Summertime Reality Check
Facing the consequences of diabetes denial.
August 2010 — So my A1c as of last month was 7.4! I am disappointed, but motivated to attempt some new approaches to getting my numbers lower than 7. The culprit: Me, myself and I, and the quickly approaching summertime!
On occasion, or more often than not, I have a sweet treat or eat too many carbohydrates (especially during the holidays) and skip my morning workout. My downfall is a classic self-perpetuating cycle. For a time, I will eat healthy, lose weight, and feel better. Then I'll think I can "get away" with a carb or sugary snack here or there, and before you know it I'm back on the slippery slope of bad habits and type 2 diabetes denial.
Then the quarterly doctor visit and blood tests reveal that I have gone too far.
I don't want to get back on the insulin via the needle and shots again, so I'd better get on the case of managing my disease. First things first: I have to find a way to remind myself that while I may feel okay, the meter does not lie. Checking my sugar at least twice a day (morning and evening) is not an option--it's required. As a matter of fact, let me check it now. Check your blood sugar with me. Yes, I want you to stop reading, and go get your meter now. Let us partake together.
How did your meter read? My meter read 247! I walked for thirty minutes this morning, ate a banana with my morning meds and drank about 16 ounces of water, but I guess that's not enough. Especially considering that last night I ate a very rich and thick slice of carrot cake.
Reality check: Diabetes is a silent killer. Symptoms such as urinating more, feeling thirsty, exhaustion and night sweats can all be blamed on other factors. I experienced all of the above within the past 24 hours. I will not pity myself, and I will not ask for pity either. I have too much work to do.
What I can do is adhere to several new goals and develop new ways of coping with my disease…starting right now. I am pledging to go back to a Weight Watchers meeting; I will walk 30 minutes a day, five days a week; I will manage my stress by using breathing exercises and picking up a hobby I enjoy such as reading.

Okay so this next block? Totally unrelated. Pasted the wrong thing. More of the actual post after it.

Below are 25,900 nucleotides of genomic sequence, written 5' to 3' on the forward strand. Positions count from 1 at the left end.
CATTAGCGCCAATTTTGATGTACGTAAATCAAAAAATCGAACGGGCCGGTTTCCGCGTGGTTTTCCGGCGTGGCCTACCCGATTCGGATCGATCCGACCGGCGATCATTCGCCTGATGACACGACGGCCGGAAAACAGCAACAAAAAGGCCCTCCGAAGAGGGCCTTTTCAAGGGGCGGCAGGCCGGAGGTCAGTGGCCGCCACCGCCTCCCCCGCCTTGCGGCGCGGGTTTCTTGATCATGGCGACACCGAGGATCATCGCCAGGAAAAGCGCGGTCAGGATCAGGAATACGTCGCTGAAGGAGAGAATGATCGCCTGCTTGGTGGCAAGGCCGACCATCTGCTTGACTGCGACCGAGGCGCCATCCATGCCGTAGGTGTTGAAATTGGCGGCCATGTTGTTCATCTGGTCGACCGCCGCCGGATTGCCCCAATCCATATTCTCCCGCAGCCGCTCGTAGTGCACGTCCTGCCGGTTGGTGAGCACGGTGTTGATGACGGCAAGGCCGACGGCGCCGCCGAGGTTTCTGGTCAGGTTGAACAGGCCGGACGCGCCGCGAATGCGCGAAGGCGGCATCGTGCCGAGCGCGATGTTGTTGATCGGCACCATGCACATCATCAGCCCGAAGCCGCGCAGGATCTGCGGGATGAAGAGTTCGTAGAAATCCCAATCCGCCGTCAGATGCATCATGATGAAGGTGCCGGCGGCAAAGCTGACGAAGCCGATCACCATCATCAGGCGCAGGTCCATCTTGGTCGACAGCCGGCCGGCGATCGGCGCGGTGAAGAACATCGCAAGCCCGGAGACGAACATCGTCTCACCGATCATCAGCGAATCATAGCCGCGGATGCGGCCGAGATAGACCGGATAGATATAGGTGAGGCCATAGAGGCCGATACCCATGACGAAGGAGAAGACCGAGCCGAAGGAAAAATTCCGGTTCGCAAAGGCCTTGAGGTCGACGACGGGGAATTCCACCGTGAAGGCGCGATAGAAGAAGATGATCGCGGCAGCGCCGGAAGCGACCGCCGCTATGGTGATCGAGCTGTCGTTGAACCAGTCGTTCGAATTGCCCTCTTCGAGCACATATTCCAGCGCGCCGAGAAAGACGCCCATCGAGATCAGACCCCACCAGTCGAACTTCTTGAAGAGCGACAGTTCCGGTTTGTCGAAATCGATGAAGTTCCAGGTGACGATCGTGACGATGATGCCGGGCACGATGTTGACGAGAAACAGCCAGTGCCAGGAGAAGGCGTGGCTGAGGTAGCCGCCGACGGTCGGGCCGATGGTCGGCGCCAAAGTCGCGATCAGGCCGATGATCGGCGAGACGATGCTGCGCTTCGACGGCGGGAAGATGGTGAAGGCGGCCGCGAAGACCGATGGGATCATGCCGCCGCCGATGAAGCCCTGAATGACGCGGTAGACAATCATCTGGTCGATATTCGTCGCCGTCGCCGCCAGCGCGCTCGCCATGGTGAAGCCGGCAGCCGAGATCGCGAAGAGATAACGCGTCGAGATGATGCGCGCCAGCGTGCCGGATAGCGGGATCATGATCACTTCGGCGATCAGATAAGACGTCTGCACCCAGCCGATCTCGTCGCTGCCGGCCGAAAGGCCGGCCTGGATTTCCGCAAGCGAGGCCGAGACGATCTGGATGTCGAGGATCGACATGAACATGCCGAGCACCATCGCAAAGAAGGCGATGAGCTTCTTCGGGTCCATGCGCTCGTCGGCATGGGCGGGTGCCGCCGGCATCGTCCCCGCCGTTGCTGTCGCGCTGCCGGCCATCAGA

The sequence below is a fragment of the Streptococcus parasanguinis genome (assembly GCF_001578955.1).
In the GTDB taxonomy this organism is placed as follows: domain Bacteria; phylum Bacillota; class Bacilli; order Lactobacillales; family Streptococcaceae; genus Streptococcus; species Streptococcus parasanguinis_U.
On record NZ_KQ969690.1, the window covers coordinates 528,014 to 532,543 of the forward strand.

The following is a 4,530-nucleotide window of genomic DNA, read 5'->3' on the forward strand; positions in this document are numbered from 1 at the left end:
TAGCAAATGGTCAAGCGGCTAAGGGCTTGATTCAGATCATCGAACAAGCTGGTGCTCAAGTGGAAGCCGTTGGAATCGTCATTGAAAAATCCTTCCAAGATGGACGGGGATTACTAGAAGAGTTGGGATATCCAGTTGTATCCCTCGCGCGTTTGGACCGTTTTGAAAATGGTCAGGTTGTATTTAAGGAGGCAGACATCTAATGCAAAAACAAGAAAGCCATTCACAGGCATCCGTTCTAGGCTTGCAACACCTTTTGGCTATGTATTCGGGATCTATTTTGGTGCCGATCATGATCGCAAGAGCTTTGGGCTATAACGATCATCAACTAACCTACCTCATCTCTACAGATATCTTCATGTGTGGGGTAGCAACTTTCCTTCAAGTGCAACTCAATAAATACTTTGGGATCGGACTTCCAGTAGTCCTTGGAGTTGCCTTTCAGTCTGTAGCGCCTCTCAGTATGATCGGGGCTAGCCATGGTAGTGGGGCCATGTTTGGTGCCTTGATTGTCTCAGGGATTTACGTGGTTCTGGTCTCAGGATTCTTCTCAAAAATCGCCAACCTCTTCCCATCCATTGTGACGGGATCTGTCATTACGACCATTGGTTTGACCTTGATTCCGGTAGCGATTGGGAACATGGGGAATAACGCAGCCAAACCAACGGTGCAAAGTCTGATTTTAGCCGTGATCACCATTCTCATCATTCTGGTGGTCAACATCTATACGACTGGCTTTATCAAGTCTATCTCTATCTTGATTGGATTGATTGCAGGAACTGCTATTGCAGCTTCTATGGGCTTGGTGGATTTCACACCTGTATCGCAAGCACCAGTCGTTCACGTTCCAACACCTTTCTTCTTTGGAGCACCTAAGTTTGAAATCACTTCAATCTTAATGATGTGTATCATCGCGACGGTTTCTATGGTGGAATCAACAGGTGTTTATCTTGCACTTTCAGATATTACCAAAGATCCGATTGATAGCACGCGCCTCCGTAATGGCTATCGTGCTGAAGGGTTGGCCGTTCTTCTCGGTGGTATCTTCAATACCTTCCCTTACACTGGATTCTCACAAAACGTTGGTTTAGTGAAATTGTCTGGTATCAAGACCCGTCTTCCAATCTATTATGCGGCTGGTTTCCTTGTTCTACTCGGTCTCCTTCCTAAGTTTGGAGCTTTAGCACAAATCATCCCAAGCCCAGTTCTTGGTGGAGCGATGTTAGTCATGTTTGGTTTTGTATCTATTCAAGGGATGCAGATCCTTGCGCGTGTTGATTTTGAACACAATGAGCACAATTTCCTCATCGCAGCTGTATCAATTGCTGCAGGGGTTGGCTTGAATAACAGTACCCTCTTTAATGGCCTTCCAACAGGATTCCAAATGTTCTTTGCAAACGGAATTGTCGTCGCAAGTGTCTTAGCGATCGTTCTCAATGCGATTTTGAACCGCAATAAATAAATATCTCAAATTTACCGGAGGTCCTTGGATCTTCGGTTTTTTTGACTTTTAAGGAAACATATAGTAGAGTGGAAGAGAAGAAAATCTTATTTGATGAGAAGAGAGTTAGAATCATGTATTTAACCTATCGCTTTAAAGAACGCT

The summertime is here and I love riding my bike (I have only been on my bike twice) and I need to take advantage of the beautiful weather and take walks at the water. I will write out my specific goals and stick them on the bathroom mirror to ensure that I see them daily.
Am I afraid of failure? Yes, but I'd rather try something than do nothing at all. Am I afraid of taking insulin shots? Yes, but I've done it before. It did effectively my blood sugar, however, I prefer not to have take shots again. Am I thinking of my mother, my aunts, and my grandmother who succumbed to type 2 diabetes? Yes. This is why I must keep fighting, pushing, looking, and figuring out how to manage with meaning, cope with compassion and achieve with active answers that will help me get it together!
Got it Sugar?
dLife's Viewpoints columnists are not all medical experts, but everyday people living with diabetes and sharing their personal experiences, most often at a set point in time. While their method of diabetes management may work for them, everyone is different. Please consult with your diabetes care team before acting on anything you read here to find out what will work best for you.
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James Joyce said that “mistakes are the portals of discovery.” I wonder if insulin levels have been our mistake. Could it be that this hellish week of blood sugars were somehow meant to be? Drastic times call for drastic measures, right? Maybe we were too afraid in the past to take the plunge into drastic measures. Maybe this is oddly what we needed. We had to be truly frightened in order to make bigger, bolder changes. ...